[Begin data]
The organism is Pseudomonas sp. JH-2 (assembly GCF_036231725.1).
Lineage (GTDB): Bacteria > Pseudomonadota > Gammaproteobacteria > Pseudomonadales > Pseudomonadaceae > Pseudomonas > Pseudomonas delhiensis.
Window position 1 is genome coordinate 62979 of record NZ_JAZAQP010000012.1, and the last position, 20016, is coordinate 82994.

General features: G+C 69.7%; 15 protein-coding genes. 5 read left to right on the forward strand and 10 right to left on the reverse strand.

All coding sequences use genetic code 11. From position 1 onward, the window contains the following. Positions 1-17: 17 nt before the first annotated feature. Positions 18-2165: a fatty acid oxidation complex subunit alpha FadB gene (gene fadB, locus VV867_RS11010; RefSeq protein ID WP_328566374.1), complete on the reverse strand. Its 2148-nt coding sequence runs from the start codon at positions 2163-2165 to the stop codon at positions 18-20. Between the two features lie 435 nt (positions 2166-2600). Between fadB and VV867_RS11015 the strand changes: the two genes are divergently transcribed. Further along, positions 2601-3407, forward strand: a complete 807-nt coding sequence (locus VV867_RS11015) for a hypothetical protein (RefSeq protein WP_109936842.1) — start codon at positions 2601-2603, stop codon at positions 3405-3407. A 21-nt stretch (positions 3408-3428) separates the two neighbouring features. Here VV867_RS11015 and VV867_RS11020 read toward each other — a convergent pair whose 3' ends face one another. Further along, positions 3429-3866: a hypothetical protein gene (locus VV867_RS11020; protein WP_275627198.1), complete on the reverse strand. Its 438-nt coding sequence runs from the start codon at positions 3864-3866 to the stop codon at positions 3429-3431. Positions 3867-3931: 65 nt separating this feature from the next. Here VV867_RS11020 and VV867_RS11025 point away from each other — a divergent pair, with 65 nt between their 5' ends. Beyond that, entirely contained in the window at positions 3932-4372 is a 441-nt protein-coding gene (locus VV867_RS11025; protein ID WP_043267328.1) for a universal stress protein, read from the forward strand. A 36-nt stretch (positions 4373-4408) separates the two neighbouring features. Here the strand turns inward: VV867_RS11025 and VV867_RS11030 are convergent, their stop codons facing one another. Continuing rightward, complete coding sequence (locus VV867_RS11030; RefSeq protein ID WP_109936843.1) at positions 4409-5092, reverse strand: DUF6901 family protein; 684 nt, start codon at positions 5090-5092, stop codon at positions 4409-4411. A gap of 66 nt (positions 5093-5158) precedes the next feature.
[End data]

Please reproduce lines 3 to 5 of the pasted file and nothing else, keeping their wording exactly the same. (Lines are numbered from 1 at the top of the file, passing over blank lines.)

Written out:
Window position 1 is genome coordinate 62979 of record NZ_JAZAQP010000012.1, and the last position, 20016, is coordinate 82994.

General features: G+C 69.7%; 15 protein-coding genes. 5 read left to right on the forward strand and 10 right to left on the reverse strand.

All coding sequences use genetic code 11. From position 1 onward, the window contains the following. Positions 1-17: 17 nt before the first annotated feature. Positions 18-2165: a fatty acid oxidation complex subunit alpha FadB gene (gene fadB, locus VV867_RS11010; RefSeq protein ID WP_328566374.1), complete on the reverse strand. Its 2148-nt coding sequence runs from the start codon at positions 2163-2165 to the stop codon at positions 18-20. Between the two features lie 435 nt (positions 2166-2600). Between fadB and VV867_RS11015 the strand changes: the two genes are divergently transcribed. Further along, positions 2601-3407, forward strand: a complete 807-nt coding sequence (locus VV867_RS11015) for a hypothetical protein (RefSeq protein WP_109936842.1) — start codon at positions 2601-2603, stop codon at positions 3405-3407. A 21-nt stretch (positions 3408-3428) separates the two neighbouring features. Here VV867_RS11015 and VV867_RS11020 read toward each other — a convergent pair whose 3' ends face one another. Further along, positions 3429-3866: a hypothetical protein gene (locus VV867_RS11020; protein WP_275627198.1), complete on the reverse strand. Its 438-nt coding sequence runs from the start codon at positions 3864-3866 to the stop codon at positions 3429-3431. Positions 3867-3931: 65 nt separating this feature from the next. Here VV867_RS11020 and VV867_RS11025 point away from each other — a divergent pair, with 65 nt between their 5' ends. Beyond that, entirely contained in the window at positions 3932-4372 is a 441-nt protein-coding gene (locus VV867_RS11025; protein ID WP_043267328.1) for a universal stress protein, read from the forward strand. A 36-nt stretch (positions 4373-4408) separates the two neighbouring features. Here the strand turns inward: VV867_RS11025 and VV867_RS11030 are convergent, their stop codons facing one another. Continuing rightward, complete coding sequence (locus VV867_RS11030; RefSeq protein ID WP_109936843.1) at positions 4409-5092, reverse strand: DUF6901 family protein; 684 nt, start codon at positions 5090-5092, stop codon at positions 4409-4411. A gap of 66 nt (positions 5093-5158) precedes the next feature.